Monday, November 4, 2013

SUPER FUN NIGHT Still Not Fun, But Less Painful

Article first published as SUPER FUN NIGHT Still Not Fun, But Less Painful on TheTVKing.

ABC's Super Fun Night got a lot of flack initially for being a terrible show. I'm not saying the criticisms were not deserved; they absolutely were. But as each installment plays out and the series finds its legs a little better, it continues to improve. It still has quite a ways to go before I would label it "good," but since it's moving on the right track, I thought it worth highlighting this week.

The Halloween episode of Super Fun Night actually aired a couple of weeks ago, and wasn't that impressive, other than a fantastic musical number in the end tag, which was even better than the pretty decent theme song (the show could definitely benefit from more of these). It's notable, though, because in it, Kendall (Kate Jenkinson) slept with Richard (Kevin Bishop), much to the disappointment of Kimmie (Rebel Wilson). This seems pretty predictable, while at the same time not really making sense for the characters the way they have been laid out.

The show has course corrected since, though, by deepening the personalities. Last week, we see that Richard actually does have feelings for Kendall and is trying to make it work. While Kendall can be mean, it's understandable Richard would go for her when she expresses interest as we learn more of his neurosis, which make him less desirable to most women. I don't think they will end up together, but at least their pairing has started to feel more authentic.

In the latest episode, "Go with Glorg," it's Kimmie's turn to see there's more to Kendall than what's on the surface. Kimmie goes into the story hating Kendall, but unable to turn away from an upset person, Kimmie offers an olive branch and Kendall gratefully accepts. They end up drinking the night away in a development that seems like it will last past the end of the half hour.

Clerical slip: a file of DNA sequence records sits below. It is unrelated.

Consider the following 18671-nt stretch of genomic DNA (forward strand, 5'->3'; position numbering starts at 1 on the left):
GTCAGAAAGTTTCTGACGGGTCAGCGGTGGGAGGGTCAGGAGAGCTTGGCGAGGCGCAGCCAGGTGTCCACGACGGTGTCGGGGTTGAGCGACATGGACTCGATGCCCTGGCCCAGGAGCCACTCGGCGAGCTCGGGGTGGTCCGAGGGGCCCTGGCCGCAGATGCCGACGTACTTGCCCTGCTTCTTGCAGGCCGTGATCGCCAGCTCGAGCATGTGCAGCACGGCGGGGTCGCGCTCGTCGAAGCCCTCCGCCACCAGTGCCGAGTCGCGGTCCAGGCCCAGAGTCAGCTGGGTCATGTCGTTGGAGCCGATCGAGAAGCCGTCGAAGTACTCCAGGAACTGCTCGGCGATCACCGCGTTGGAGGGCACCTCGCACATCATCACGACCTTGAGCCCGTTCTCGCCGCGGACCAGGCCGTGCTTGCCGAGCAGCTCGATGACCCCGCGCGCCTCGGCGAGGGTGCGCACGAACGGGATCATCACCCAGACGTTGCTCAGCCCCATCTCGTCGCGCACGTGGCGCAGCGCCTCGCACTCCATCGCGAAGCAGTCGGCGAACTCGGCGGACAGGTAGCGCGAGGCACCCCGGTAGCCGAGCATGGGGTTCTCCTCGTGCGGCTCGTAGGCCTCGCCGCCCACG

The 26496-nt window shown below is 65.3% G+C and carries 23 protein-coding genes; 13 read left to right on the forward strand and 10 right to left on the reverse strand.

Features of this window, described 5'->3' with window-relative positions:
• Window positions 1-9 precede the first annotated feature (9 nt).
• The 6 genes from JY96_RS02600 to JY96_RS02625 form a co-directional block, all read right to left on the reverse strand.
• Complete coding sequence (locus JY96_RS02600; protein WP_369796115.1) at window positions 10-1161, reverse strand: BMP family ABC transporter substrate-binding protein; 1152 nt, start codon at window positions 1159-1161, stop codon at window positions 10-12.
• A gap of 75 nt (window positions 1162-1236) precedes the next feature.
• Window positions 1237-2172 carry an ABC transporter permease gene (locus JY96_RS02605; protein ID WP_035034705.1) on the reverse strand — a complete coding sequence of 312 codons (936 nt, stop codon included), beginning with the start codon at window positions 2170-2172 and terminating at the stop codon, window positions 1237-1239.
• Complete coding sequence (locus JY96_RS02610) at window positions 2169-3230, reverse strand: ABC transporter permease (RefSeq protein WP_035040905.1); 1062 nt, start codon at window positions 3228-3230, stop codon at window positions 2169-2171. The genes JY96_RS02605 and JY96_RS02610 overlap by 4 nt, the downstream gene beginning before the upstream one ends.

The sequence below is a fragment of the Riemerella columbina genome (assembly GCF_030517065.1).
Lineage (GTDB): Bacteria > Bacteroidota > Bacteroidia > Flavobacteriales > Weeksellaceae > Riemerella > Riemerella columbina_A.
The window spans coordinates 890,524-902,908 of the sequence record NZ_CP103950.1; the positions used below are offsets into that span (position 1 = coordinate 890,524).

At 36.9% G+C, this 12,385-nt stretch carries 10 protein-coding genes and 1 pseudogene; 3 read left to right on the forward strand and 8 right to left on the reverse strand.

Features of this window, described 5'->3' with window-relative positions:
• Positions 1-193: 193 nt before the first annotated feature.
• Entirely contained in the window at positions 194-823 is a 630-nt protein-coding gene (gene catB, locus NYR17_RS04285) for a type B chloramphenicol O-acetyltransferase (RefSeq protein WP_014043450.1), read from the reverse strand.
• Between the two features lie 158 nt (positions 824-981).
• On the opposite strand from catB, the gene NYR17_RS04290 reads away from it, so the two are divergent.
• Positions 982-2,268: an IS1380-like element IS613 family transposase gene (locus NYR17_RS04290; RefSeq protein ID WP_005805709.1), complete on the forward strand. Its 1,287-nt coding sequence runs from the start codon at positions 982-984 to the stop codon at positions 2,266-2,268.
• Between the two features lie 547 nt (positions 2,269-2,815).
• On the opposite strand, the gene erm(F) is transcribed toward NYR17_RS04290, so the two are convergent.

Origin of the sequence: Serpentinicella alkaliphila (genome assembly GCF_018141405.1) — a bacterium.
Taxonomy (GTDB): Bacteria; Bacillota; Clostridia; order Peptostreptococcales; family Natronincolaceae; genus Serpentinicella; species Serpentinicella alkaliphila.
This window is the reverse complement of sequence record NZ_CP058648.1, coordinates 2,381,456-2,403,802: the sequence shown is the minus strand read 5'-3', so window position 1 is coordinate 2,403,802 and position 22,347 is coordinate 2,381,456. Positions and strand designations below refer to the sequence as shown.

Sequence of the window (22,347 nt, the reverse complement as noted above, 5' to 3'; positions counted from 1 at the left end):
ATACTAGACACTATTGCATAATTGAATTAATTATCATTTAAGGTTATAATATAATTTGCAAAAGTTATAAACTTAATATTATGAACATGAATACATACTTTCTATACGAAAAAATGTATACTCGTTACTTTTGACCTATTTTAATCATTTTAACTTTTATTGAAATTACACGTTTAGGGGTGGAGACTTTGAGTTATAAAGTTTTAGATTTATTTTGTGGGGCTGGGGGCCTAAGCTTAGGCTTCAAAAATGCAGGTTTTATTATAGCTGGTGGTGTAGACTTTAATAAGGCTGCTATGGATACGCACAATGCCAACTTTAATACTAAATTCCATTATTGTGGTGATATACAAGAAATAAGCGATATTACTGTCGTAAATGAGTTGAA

Kendall is still the jerk on the show, and that's OK. She isn't going to suddenly turn sweet, and if she did, it would feel like a big cop out. But it's nice to see some of her vulnerabilities shine through, and we actually come to understand her a bit. Kimmie remains the good person at the core of the series, and it also informs on who Kimmie is when we see how she treats Kendall, even when Kimmie has no good reason to be nice to her enemy.

Reforming a villain is not a new concept, but it's one that often works if done correctly. It can't happen too fast, and it needs to start naturally. The latter is satisfied in "Go with Glorg," and we'll wait and see if the former can be, too.

What will make Super Fun Night come together is when it figures out how to handle the ensemble. The Kimmie-Kendall-Richard stuff is finally working nicely, but Kimmie's personal life doesn't mesh up very well. In "Go with Glorg," Helen-Alice (Liza Lapira) and Marika (Lauren Ash) go to a TV show convention with Dan (John Gemberling), Ruby (Dan Ahdoot), and Benji (Paul Rust). Now, the five of these characters together blend, but they seem apart from Kimmie, almost like there are two different shows going on.

How can this be resolved? Well, Richard has already been shown to be awkward and geeky and likes Kimmie's friends, so it doesn't seem like it would be too hard to fold him into the gang. And Kendall is desperate for company, so she could be present, as long as she protests the entire time. When this merger is complete, Super Fun Night could still do work-based stories, but Kimmie's co-workers also need to be integrated with the social subplots in order to make the series feel cohesive.

This plot with Kimmie's friends isn't great in "Go with Glorg." Marika approaches the star of the show she's a big fan of, which is a take-off of Xena, Alison (Brooke Shields, Suddenly Susan), who is rude to her. At this point, we haven't been given much reason to care about Marika, and with the Kimmie / Kendall thing so much more interesting, it is even worse. Plus, the ending is so boring and done before. Had this happened down the line, it could have made for an effective, though middling, story, but until the show spends time building up Marika, getting the viewers to love her, it should stay away from plots like this.

So, basically, there are some things Super Fun Night is starting to do right, and some elements that remain quite messy. Will it fix itself, or get canceled first?

Super Fun Night airs Wednesdays at 9:30 p.m. ET on ABC.

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